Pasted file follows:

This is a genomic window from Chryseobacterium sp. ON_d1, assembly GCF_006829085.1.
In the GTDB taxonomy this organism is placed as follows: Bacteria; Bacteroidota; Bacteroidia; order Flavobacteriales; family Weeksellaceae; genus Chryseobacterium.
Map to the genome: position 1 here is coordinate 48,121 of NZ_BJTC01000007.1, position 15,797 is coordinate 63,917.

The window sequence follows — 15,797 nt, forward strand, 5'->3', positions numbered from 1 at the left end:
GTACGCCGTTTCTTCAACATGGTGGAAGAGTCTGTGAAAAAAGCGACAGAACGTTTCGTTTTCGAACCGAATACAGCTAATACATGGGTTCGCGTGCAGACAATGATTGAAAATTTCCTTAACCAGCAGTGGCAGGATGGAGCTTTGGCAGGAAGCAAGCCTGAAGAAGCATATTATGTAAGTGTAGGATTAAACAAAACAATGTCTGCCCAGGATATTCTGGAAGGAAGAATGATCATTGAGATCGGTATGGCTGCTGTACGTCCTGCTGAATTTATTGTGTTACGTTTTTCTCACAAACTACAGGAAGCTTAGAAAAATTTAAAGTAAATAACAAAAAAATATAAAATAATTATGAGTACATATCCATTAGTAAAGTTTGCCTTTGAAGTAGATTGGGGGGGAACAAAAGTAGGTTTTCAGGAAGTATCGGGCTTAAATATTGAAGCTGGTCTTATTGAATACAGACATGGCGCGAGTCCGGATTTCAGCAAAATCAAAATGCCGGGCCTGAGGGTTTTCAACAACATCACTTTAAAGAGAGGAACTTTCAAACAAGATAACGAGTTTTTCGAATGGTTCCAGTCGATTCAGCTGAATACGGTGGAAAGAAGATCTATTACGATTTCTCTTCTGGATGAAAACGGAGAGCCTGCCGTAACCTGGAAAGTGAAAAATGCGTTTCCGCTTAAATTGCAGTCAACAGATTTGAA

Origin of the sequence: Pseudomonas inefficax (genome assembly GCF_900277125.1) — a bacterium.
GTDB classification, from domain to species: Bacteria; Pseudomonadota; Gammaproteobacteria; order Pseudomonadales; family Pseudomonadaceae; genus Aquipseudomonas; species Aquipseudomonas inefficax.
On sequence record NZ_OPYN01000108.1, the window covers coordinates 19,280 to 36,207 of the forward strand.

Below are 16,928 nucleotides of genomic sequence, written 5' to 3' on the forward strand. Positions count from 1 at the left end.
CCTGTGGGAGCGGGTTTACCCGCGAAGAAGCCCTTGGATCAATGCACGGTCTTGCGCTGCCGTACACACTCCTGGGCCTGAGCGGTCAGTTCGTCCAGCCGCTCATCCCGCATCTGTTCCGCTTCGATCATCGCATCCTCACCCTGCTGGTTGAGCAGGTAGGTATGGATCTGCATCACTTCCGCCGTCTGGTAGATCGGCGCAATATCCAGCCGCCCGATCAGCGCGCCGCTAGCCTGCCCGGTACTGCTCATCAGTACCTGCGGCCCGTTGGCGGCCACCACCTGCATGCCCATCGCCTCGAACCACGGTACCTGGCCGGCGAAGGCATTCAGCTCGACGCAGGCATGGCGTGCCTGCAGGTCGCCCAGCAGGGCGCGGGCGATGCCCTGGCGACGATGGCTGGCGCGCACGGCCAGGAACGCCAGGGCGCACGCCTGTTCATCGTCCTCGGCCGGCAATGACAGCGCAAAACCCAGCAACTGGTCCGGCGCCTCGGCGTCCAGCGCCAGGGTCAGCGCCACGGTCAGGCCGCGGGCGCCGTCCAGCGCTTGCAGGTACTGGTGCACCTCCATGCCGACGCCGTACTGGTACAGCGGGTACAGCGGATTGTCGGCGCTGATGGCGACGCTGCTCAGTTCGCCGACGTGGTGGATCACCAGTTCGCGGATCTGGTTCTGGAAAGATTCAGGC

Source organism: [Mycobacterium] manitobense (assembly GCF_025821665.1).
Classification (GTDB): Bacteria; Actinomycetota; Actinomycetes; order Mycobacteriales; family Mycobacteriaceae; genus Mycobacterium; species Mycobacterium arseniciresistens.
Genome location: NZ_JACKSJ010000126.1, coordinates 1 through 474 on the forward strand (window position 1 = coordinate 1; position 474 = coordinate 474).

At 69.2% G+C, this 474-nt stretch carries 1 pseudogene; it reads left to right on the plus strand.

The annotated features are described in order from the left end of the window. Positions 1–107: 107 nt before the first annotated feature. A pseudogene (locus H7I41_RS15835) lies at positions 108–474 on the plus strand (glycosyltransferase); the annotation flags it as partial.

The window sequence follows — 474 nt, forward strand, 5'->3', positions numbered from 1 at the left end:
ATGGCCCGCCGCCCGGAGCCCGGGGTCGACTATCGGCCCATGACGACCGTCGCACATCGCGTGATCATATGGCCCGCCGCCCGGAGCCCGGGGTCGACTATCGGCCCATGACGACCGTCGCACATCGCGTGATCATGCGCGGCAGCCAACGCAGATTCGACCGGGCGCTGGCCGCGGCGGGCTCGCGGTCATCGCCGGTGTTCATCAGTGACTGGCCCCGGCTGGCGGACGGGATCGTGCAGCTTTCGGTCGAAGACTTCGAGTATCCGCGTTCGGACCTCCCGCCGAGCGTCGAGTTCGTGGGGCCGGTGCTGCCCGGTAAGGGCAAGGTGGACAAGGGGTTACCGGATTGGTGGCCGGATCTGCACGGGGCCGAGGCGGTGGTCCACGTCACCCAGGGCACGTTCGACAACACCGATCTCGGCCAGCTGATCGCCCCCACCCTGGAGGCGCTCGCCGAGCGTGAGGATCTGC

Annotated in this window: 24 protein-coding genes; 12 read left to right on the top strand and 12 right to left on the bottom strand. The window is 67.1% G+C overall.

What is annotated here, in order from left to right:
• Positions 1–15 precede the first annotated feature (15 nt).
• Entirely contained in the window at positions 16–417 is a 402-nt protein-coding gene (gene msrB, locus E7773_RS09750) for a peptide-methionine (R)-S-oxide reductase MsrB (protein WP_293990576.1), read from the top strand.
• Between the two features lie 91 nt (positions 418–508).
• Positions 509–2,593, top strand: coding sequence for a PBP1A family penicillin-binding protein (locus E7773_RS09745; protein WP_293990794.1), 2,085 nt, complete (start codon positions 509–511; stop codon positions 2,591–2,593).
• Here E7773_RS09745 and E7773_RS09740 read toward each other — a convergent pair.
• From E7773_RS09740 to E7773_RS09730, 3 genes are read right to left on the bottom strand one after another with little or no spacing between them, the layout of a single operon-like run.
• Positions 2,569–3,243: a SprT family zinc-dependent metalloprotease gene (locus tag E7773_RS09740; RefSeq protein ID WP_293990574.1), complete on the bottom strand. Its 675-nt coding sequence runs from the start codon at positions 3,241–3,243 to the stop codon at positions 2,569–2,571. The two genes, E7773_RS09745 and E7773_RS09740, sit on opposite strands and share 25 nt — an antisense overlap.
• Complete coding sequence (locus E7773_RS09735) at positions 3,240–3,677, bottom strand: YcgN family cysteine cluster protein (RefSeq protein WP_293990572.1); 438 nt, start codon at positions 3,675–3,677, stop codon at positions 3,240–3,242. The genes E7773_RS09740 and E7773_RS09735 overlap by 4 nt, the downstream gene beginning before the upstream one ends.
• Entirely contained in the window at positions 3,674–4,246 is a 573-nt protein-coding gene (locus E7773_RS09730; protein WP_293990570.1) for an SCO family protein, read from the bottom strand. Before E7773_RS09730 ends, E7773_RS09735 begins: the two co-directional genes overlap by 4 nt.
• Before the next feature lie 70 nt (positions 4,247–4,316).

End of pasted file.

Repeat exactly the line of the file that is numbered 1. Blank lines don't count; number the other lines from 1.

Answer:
This is a genomic window from Chryseobacterium sp. ON_d1, assembly GCF_006829085.1.